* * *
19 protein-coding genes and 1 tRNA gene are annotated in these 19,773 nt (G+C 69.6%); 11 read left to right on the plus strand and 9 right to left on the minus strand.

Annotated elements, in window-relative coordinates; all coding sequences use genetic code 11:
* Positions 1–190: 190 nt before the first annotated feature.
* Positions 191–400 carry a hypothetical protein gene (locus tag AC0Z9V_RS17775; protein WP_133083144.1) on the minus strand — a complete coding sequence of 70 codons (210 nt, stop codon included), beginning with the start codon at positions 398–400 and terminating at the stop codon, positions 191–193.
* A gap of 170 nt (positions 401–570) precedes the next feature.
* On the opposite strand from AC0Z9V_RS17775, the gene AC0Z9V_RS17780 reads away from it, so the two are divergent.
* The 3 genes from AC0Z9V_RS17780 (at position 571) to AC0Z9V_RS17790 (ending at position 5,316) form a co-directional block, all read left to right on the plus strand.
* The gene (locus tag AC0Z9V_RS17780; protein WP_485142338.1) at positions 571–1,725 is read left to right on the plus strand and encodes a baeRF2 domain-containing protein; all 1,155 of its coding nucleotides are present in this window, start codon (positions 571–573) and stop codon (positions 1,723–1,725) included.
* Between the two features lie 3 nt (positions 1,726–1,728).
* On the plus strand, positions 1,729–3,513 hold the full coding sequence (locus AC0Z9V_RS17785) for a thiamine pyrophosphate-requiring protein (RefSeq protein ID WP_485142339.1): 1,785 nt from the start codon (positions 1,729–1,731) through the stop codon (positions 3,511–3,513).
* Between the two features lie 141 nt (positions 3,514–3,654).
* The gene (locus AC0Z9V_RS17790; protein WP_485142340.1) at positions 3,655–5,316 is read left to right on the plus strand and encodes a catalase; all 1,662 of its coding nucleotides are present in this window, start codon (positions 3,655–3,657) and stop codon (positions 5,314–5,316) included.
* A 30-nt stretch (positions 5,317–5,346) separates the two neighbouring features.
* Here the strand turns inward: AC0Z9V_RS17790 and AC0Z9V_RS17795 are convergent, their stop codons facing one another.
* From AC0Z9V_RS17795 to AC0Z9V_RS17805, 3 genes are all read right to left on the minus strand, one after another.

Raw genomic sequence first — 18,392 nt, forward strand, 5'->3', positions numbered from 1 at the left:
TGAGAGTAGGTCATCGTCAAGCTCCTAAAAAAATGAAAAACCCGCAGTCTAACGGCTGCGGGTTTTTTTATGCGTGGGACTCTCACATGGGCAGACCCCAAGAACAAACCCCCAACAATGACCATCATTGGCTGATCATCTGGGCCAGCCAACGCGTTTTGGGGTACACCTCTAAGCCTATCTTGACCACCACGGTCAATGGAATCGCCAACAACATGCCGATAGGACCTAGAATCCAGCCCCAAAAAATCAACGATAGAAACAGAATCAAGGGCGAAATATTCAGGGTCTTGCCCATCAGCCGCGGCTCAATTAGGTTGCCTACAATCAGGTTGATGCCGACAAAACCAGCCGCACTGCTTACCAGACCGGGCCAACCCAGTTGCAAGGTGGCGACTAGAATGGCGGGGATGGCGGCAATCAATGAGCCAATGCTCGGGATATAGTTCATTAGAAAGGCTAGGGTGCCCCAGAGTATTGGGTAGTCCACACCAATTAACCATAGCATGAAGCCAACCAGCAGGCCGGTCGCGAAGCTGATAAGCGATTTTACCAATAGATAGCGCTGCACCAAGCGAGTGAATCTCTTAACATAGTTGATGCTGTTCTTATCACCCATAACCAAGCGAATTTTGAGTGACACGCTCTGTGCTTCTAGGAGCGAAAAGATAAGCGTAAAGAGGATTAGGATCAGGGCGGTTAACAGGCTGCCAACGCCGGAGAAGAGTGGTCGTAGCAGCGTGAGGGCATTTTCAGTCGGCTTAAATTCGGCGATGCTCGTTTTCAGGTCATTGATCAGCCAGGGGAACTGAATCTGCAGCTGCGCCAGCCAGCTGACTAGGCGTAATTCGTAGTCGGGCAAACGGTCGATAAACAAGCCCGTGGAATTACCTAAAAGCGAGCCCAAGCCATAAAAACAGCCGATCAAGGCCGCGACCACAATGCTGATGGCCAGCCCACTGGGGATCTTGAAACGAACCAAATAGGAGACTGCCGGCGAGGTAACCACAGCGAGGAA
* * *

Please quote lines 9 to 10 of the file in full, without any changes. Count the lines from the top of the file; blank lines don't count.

* Between the two features lie 3 nt (positions 1,726–1,728).
* On the plus strand, positions 1,729–3,513 hold the full coding sequence (locus AC0Z9V_RS17785) for a thiamine pyrophosphate-requiring protein (RefSeq protein ID WP_485142339.1): 1,785 nt from the start codon (positions 1,729–1,731) through the stop codon (positions 3,511–3,513).